Fitzrovia research addresses key issues relating to multi-manager schemes and helps to clarify the sector for private investors
It says a lot for our financial services industry that most people still do not understand the difference between a fund of funds and a manager of managers - if the professionals in the financial services industry are not clear, then what chance does the private investor have?
Research carried out by Fitzrovia has compared some of the main issues relating to these multi-manager schemes and may shed some light on some of their key aspects. This will assist investors in making better evaluations on which scheme may be best for them.
The key issues which I think are relevant are as follows:
Diversification: For most schemes there is still a concentration on equities and fixed interest, with little focus on other relevant asset classes. These could include commercial property, index-linked issues, commodities and private equity. In times of uncertainty in markets (which is just about any time) good diversification is essential not only to spread risk but also to increase the probability and predictability of returns - the narrower the range, the greater the risk. Merely spreading investments across more equities is not diversifying the asset risk but just concentrating it.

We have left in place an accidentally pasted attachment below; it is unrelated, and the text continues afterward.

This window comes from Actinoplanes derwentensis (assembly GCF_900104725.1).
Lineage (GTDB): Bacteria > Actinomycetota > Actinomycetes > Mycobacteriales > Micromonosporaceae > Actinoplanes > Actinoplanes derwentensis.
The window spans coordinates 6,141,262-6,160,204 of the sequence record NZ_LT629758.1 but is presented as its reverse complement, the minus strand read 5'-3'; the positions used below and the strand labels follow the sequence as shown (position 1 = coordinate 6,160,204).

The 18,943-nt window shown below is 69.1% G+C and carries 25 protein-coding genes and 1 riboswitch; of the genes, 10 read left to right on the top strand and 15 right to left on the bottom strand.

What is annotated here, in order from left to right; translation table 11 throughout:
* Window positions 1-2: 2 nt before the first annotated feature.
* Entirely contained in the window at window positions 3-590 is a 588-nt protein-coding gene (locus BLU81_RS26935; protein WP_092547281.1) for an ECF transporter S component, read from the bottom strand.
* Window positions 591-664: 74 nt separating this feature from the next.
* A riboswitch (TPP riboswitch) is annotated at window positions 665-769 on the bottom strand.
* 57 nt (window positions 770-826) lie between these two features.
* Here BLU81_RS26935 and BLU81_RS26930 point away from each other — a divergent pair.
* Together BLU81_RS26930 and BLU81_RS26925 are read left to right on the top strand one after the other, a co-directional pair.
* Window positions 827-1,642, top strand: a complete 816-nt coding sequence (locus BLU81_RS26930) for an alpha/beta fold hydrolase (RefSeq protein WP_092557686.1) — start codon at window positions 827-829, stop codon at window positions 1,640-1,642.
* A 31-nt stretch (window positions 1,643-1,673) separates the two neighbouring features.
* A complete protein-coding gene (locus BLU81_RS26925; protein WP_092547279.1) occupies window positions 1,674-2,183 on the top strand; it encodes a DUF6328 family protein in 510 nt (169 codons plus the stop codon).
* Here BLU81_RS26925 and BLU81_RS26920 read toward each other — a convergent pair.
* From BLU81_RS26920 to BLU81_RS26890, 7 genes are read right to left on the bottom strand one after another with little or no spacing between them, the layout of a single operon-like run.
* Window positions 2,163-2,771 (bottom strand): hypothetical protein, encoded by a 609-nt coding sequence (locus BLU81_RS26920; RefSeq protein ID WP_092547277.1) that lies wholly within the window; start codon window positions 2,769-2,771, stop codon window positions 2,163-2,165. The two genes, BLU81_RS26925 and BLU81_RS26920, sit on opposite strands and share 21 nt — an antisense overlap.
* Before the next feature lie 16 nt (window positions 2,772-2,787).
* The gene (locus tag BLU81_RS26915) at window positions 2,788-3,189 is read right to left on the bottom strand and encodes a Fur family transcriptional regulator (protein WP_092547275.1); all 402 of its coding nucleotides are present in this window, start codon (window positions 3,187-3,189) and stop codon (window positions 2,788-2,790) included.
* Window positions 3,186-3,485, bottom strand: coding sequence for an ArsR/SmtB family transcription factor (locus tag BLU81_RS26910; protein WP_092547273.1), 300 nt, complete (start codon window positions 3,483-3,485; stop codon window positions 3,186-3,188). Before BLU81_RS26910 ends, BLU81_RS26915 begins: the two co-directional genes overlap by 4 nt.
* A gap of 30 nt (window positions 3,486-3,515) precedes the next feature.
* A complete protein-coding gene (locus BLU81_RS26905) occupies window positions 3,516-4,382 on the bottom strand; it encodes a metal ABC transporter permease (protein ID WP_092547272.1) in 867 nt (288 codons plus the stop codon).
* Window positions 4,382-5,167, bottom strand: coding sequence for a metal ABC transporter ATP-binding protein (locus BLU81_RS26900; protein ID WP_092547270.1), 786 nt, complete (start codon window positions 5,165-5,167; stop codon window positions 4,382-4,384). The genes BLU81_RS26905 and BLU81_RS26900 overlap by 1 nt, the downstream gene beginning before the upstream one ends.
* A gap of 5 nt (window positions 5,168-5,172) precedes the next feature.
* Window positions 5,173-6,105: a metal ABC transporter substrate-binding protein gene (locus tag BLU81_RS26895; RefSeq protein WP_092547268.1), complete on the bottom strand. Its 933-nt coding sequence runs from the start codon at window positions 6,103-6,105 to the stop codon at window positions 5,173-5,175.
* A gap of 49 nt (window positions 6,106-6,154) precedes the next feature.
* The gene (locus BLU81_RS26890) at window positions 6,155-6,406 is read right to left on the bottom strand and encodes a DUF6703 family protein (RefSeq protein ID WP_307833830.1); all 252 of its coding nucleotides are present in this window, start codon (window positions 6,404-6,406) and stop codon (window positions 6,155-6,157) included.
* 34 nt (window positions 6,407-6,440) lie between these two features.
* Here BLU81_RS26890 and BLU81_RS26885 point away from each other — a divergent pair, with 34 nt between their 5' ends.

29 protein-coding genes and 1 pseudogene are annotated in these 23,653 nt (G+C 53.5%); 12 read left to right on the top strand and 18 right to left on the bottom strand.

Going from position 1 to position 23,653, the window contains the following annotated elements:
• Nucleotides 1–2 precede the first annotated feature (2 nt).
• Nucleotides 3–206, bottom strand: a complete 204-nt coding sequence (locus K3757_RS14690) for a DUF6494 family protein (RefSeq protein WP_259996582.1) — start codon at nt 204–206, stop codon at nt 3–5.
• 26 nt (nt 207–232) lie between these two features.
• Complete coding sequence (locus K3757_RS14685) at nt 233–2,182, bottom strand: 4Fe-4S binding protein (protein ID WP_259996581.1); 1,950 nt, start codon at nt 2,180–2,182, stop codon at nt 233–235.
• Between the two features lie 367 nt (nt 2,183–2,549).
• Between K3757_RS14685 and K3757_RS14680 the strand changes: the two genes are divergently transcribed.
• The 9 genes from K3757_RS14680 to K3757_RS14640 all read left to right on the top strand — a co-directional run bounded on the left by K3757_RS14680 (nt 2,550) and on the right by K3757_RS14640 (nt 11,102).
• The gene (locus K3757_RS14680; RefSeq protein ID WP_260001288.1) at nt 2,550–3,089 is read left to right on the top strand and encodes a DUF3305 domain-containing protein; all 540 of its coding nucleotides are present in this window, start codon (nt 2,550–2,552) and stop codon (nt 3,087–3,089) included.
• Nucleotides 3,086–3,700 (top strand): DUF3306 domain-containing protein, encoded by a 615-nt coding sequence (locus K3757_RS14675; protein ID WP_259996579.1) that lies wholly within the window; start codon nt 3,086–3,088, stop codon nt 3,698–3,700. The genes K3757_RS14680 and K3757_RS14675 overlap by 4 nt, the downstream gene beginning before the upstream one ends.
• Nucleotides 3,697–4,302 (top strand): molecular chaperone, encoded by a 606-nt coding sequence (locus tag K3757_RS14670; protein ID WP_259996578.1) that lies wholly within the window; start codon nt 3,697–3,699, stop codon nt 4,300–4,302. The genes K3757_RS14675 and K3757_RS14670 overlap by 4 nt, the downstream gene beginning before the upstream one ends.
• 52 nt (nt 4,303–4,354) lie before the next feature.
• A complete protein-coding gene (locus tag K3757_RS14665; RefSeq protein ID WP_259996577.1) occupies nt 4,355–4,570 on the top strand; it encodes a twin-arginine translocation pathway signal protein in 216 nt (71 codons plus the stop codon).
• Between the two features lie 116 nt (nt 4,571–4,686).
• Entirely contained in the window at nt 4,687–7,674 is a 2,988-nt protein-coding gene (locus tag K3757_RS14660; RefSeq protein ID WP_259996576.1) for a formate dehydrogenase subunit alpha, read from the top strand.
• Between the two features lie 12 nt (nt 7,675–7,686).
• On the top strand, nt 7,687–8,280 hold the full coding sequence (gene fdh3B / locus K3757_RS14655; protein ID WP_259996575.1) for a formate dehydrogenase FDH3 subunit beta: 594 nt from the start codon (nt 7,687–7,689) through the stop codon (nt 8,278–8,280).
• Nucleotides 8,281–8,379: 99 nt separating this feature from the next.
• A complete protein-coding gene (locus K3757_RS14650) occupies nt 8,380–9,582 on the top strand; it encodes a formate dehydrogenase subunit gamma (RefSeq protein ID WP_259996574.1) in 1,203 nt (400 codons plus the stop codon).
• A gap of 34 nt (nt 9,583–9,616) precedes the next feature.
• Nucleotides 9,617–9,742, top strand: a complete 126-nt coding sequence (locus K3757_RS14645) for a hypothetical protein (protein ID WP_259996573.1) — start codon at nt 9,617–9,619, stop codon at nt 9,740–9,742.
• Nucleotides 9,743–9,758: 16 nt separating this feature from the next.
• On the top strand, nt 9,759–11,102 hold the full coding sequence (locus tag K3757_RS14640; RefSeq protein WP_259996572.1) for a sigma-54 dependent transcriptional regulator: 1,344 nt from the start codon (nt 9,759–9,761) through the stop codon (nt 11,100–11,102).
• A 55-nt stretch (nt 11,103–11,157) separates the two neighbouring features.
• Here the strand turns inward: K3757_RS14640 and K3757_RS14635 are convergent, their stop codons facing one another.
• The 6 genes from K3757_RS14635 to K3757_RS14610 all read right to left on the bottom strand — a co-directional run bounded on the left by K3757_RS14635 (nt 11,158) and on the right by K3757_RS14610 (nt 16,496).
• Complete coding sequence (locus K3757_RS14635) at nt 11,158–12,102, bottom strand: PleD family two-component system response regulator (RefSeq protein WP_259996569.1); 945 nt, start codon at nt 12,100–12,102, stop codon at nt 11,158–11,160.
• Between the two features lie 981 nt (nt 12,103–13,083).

Cost: the Total Expense Ratio (TER) is a crucial issue in the multi-manager world, as there is every opportunity for investment managers to not disclose the full TER and, in effect, the client is being misled as to the true costs of their investments. The issue with the TER is the two tier structure of charging which does not have to be disclosed. That does not mean that the cheapest is the best but clarity and good value must be crucial.
Volatility: This is an often ignored area, but managing volatility is vital for investors, especially after the frightening experiences during the crash of 2000. Most investors I find are rarely asked how much volatility they are willing to suffer in their investments and, if asked, are often looking to reduce it, not increase it. If our industry wants to win back the trust of the investor again, then this is an important issue.
Performance: This is crucial but I have found that the most important issue for clients has been that of consistency - are you going to be able to try and provide a similar result year after year over a medium-term basis? Merely having one 'star' year often implies a level of volatility in performance which can only scare clients. Again, at a time when we are trying to win back confidence we must try to show a level of consistency - "You did what you said you would do".
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